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Fielding a debate on District 428 land swap

DeKalb resident Bessie Chronopoulos talks Monday to news media and residents opposed to School Board 428's plan to swap Kiwanis Park land with land a developer owns near DeKalb High School.
DeKalb resident Bessie Chronopoulos talks Monday to news media and residents opposed to School Board 428's plan to swap Kiwanis Park land with land a developer owns near DeKalb High School.

DeKALB – Dozens of DeKalb residents braved the cold Monday to voice their opposition to DeKalb School District 428’s plan to trade Kiwanis Park for land near DeKalb High School owned by ShoDeen Construction.

“It’s a unique facility that affords over 700 children, including others in the community ... a place to recreate,” said Bessie Chronopoulos, the former DeKalb mayor who lives near the park, which is next to Huntley Middle School.

If the swap goes through, the district will receive 41.86 acres near the high school that can be used for future expansions. ShoDeen eventually plans to build homes and commercial outlets on the land.

The residents present, however, were concerned about the people and organizations that use the park – including DeKalb AYSO, a local youth soccer league with more than 750 players. They said that both the developer and the school board have not been open about the process.

The park is located near Huntley Middle School at the corner of South Fourth Street and Fairview Drive.

Chronopoulos, who organized Monday’s gathering at Kiwanis Park, and other concerned residents are planning to attend local government meetings to speak out against the deal. In addition to the school board, they’ll be targeting the DeKalb Park District, DeKalb City Council and the city’s Planning and Zoning Commission.

Another park neighbor, Linda Buhr, said she felt blindsided by news of the land swap deal.

“Being a homeowner in ­DeKalb for my whole life practically, I think that’s totally unfair,” Buhr said. “It’s not fair to the area. It’s not fair to the community.”

D-428 Superintendent Jim Briscoe said the district is still reviewing the legal language of the land swap deal with its attorney. Once that’s done, he said, the deal will be discussed openly and then a vote could be taken.

The school board is meeting at 7 p.m. today, but it is not slated to discuss the land swap. However, the members present at Kiwanis Park on Monday said they would attend it.

The district hopes to have an agreement done by December. Otherwise, the district will have to start paying $42,000 a year to ShoDeen.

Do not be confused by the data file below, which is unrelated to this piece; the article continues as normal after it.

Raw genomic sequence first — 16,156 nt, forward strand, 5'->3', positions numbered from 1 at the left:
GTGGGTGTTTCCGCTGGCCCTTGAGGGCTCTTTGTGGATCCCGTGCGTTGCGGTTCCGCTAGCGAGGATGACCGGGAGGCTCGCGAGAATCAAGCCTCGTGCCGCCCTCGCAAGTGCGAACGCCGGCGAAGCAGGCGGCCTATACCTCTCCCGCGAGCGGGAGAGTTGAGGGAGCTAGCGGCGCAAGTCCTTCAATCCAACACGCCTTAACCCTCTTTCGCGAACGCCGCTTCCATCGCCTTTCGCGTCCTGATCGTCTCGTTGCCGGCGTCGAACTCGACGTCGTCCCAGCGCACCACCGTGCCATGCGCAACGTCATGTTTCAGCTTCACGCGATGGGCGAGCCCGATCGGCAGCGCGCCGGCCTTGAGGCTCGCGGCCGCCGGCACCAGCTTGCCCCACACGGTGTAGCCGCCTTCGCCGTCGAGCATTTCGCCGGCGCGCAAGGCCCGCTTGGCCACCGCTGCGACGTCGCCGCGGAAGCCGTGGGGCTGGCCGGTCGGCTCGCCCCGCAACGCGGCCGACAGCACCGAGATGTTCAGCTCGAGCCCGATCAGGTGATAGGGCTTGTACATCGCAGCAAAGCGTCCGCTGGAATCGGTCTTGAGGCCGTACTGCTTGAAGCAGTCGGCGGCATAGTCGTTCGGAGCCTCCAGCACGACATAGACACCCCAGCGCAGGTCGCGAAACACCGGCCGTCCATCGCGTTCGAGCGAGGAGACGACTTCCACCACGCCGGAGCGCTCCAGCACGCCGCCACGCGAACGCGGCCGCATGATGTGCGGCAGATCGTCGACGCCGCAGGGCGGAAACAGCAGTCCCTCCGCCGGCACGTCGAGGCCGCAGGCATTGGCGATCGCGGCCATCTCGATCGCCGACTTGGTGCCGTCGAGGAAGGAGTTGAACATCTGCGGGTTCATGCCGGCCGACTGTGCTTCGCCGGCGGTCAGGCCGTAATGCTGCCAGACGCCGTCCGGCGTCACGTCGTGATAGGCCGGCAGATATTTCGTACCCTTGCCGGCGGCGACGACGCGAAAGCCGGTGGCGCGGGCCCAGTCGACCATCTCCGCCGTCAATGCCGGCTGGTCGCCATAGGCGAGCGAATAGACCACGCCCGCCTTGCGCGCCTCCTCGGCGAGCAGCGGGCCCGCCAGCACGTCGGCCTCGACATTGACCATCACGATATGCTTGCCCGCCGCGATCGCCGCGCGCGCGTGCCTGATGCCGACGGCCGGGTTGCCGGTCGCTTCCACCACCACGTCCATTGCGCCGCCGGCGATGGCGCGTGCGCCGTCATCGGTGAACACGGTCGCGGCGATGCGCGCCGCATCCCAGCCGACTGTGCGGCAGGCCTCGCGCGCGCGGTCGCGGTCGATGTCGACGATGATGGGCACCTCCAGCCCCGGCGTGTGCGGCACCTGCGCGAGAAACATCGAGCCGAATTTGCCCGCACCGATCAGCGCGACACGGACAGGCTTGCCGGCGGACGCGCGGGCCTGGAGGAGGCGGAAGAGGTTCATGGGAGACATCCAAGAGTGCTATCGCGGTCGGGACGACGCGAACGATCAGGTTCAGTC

When the school district was buying land for the new high school, it made a credit deal with Macom Development worth $1.05 million so it could buy the land at a lower rate.

The school board and Macom agreed that if Macom did not develop on the roughly 30-acre property around the high school, the district would pay 4 percent of the $1.05 million credit – or $42,000 – a year starting in 2013.

Now that ShoDeen holds the property, that agreement is still in effect. The land swap would free the district from paying that $42,000.

If the land swap is approved, ShoDeen would pay the district $654,511 as reimbursements for public improvements that were made when DHS was built. ShoDeen also would not have to pay impact fees on its development either until the district receives 600 students from the developer’s Fairview or Irongate communities, or for seven years, whichever comes first.

School officials have said the school district has no use for the land near Huntley Middle School, while the property near the high school could be used for future expansion.

Chronopoulos doesn’t buy those arguments. There should be no need for an expansion at the high school after a $12 million referendum that helped build an $80 million building, which opened in 2011.

“We were told a few years ago when the referendum was passed that that would take care of us for the next several years,” she said. “We’d like some answers to that.”

Briscoe said the land swap has nothing to do with the new high school, which currently houses 1,800 students. However, he said no official can predict what the school’s needs will be 10 to 20 years from now.

“There’s also a potential that [the land near the high school] can be used for a variety of reasons,” Briscoe said, including additional parking or athletic fields.

ShoDeen Construction President Dave Patzelt presented the DeKalb Park District with two development proposals. The difference between the two plans was how much open space they had; in one proposal, 25 percent of the 41-acre parcel would be used for park space.

“What I said was, ‘Do you, park district, prefer a plan with more park and less improvements, [or] less park and more improvements?’ ” Patzelt said, adding that improvements could include playgrounds and jungle gyms.

Patzelt’s development plan includes a stretch of commercial development along South Fourth Street, which he said matches similar development plans in the area.

Another resident, Darlene Larson, lamented the potential loss of park space.

“The use for this land has grown every year for the past 20 years that I’ve been here,” Larson said. “And I don’t understand why we’d get rid of this. I have no idea.”

Patzelt and Norden Gilbert, DeKalb AYSO’s regional commissioner, have said DeKalb AYSO can use the park for its 2013 season, as any development would take at least a year of bureaucratic work before translating into construction.

Briscoe said the school district has marked out where the youth soccer league could play. He identified fields at Lincoln Elementary School, Founders Elementary School and HMS. Gilbert said the alternatives are not as good as Kiwanis, but they are workable.

“It wouldn’t be as good as Kiwanis because we’d be spread out, but it’s doable,” Gilbert said, noting the proximity of the three schools.

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